The Guest

International Premiere | In Competition | White Mulberry Award Candidate

 

Guest stars:
YEON Je-gwang, director
LEE Ju-seung, actor
JEONG Su-kyo, actor

 

Hidden deep in the woods is Montmartre Motel, likely only frequented by lowlifes looking to hire prostitutes or to rendezvous with secret lovers. Its bleak facade is far from something one would choose to lodge as their top priority. Min-cheol is a young man who works at this run-down motel, and he’s discernably miserable. Being burdened with all the cleaning is one, but what makes him really unhappy is that his debt forces him to reluctantly take on the side job of filming illegal sex videos of the guests with his colleague Young-gyu. On an especially rainy night, a man shows up at the motel with a drunk woman on his back. In anticipation of securing provocative footage, Min-cheol hands the man the key to room number 301. While watching the couple on camera, Min-cheol and Young-gyu witness a murder about to happen, and they must decide between keeping their illicit job under the carpet or reporting the grave crime. Neither option is ideal, as one will make them commit a felony while notifying the authorities will get their illegal business exposed, and further, get their lives threatened by the loan sharks hovering over them day and night.

Slasher films are rare coming from South Korea, as the local taste calls for complex plot-driven stories centered around revenge or socio-political commentary. This is probably one major reason behind the ongoing production of thrillers in the region.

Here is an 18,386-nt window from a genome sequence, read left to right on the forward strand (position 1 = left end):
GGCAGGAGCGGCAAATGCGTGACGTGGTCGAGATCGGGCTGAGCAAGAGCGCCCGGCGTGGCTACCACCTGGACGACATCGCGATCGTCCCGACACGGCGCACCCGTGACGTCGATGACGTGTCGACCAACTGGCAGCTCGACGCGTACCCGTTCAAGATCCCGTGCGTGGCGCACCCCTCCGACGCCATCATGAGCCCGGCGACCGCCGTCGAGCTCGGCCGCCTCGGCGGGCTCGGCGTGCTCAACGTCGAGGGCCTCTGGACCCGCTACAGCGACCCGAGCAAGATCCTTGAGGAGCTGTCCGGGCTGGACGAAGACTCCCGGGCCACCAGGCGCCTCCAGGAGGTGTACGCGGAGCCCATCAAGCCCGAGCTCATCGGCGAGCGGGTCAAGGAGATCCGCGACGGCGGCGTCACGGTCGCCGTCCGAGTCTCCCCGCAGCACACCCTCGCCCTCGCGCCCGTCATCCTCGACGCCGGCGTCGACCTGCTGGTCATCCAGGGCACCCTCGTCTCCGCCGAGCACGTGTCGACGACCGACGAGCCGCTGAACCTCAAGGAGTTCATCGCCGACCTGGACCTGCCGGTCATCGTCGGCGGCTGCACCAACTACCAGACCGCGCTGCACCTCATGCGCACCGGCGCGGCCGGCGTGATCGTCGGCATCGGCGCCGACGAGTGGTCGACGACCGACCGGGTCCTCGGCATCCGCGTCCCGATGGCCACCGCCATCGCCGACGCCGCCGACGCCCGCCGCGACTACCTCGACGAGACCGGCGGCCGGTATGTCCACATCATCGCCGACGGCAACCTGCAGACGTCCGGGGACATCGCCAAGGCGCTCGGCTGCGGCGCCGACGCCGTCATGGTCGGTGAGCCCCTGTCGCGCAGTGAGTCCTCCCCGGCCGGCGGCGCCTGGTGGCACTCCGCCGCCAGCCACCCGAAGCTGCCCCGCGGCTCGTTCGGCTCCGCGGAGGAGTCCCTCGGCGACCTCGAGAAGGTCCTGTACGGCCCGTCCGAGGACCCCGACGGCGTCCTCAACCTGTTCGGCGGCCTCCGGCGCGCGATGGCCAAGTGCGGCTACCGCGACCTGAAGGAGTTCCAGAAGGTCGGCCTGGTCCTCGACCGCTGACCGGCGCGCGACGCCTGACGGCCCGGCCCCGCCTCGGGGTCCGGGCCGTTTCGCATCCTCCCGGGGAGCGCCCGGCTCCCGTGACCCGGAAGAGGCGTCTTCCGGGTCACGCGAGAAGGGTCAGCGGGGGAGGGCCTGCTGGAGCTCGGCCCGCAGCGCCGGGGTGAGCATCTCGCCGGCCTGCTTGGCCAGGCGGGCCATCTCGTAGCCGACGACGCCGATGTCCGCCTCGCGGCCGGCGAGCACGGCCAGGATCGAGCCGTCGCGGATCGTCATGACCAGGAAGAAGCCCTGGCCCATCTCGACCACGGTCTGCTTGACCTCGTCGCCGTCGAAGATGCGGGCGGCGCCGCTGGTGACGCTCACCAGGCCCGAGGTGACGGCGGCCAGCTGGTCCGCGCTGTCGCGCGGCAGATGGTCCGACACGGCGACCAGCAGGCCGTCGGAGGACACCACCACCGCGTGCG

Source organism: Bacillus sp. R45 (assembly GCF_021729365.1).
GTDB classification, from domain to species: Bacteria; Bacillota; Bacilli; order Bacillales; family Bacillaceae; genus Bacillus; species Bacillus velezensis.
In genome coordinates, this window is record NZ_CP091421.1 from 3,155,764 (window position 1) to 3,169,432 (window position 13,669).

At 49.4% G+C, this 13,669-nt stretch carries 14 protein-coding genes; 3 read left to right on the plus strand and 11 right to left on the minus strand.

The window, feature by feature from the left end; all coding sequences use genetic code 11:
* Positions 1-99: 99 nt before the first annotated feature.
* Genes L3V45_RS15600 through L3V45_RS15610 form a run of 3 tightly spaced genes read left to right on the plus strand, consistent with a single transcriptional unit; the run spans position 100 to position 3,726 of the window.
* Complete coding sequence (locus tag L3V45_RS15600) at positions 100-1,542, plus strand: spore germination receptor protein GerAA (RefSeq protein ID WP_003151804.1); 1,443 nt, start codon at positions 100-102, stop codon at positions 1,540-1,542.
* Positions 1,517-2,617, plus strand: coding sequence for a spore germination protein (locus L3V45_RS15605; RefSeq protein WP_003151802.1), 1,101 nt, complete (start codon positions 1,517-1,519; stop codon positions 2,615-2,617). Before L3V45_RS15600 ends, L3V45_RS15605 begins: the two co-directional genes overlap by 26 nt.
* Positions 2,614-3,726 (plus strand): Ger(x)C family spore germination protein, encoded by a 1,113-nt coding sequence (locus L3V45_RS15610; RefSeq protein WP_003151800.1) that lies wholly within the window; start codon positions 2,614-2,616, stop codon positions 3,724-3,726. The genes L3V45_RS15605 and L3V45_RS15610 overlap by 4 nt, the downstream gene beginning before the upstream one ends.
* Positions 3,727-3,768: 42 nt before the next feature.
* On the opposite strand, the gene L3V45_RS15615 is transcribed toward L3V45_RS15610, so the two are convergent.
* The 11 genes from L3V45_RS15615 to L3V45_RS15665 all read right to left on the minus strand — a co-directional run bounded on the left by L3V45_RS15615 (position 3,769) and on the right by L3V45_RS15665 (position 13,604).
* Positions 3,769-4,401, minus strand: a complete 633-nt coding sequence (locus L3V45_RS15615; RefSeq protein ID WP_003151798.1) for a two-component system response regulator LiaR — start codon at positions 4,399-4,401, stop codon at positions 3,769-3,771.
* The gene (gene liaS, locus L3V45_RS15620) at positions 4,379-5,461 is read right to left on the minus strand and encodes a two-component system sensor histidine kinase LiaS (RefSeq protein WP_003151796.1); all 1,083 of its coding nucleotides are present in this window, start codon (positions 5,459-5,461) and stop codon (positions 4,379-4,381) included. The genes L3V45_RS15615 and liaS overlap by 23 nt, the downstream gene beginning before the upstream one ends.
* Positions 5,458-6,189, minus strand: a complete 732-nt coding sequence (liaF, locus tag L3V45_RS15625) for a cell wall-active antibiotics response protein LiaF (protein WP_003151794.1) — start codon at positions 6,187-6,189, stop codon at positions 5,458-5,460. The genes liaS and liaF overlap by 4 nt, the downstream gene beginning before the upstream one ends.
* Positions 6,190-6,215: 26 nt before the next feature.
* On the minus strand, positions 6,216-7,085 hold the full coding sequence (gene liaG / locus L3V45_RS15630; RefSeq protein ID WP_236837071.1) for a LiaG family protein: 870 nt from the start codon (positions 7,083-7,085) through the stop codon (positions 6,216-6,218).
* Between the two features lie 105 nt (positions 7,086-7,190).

The Guest also doesn’t stray away from building a strong foundation for the story’s verisimilitude, but it’s presumably the most true to the slasher genre with just 77 minutes of condensed blood and violence while avoiding going into unnecessary depths of its substories. The fact that it doesn’t shy away from getting to the point acts in favor of the film’s pace. Perfectly rhythmed, The Guest presents back-to-back chases and actions, each more cruel and intense than the previous, with hardly any breaks for breathers. This bold choice in pacing is impressive coming from a debut feature filmmaker, and it heightens the tension and the viewing experience. Accompanied by haunting music and sound design, it successfully draws out scares and leaves us on the edge of our seats.

Its frank focus on scares and violence is appreciated, but that doesn’t mean The Guest lacks layers. Its references to classic films like Rear Window (1954) and The Shining (1980) are the more apparent ones. The Guest’s homage to The Shining comes from its main setting. In addition to using a single lodging like The Shining, director Yeon takes a shot at recreating the famous axe-in-door scene that comes out equally chilling. At the same time, the theme of voyeurism and the unexpected witness of a murder resembles that of Rear Window. While Hitchcock comments on human nature’s desire to observe, The Guest takes a more contemporary and pessimistic approach. Initially an outsider and a voyeur, Min-cheol voluntarily gets himself involved in action and falls into danger. He might look like a victim on the surface, but ironically, he is also an assailant. In a similar aspect, there is an increasing number of celebrity victimizations happening in Korea where voyeurs become assailants with their malicious comments, sometimes leading to tragic endings. As seen with Min-cheol, the connection between voyeurism and victimization is inevitable, and no one can blame the damsel in distress when she decides to leave the protagonist behind.

After countless thrilling moments and sweaty palms, the bleak and sudden ending catches us off-guard like a slap in the face. It seems to remind us that we too have been voyeurs.

June Kim
Film director: YEON Je-gwang
Year: 2023
Running time: 77'
Country: South Korea
30/04 - 11:30 PM
Teatro Nuovo Giovanni da Udine
30-04-2024 23:30 01-05-2024 0:47Europe/Rome The Guest Far East Film Festival Teatro Nuovo Giovanni da UdineCEC Udine cec@cecudine.org

Photogallery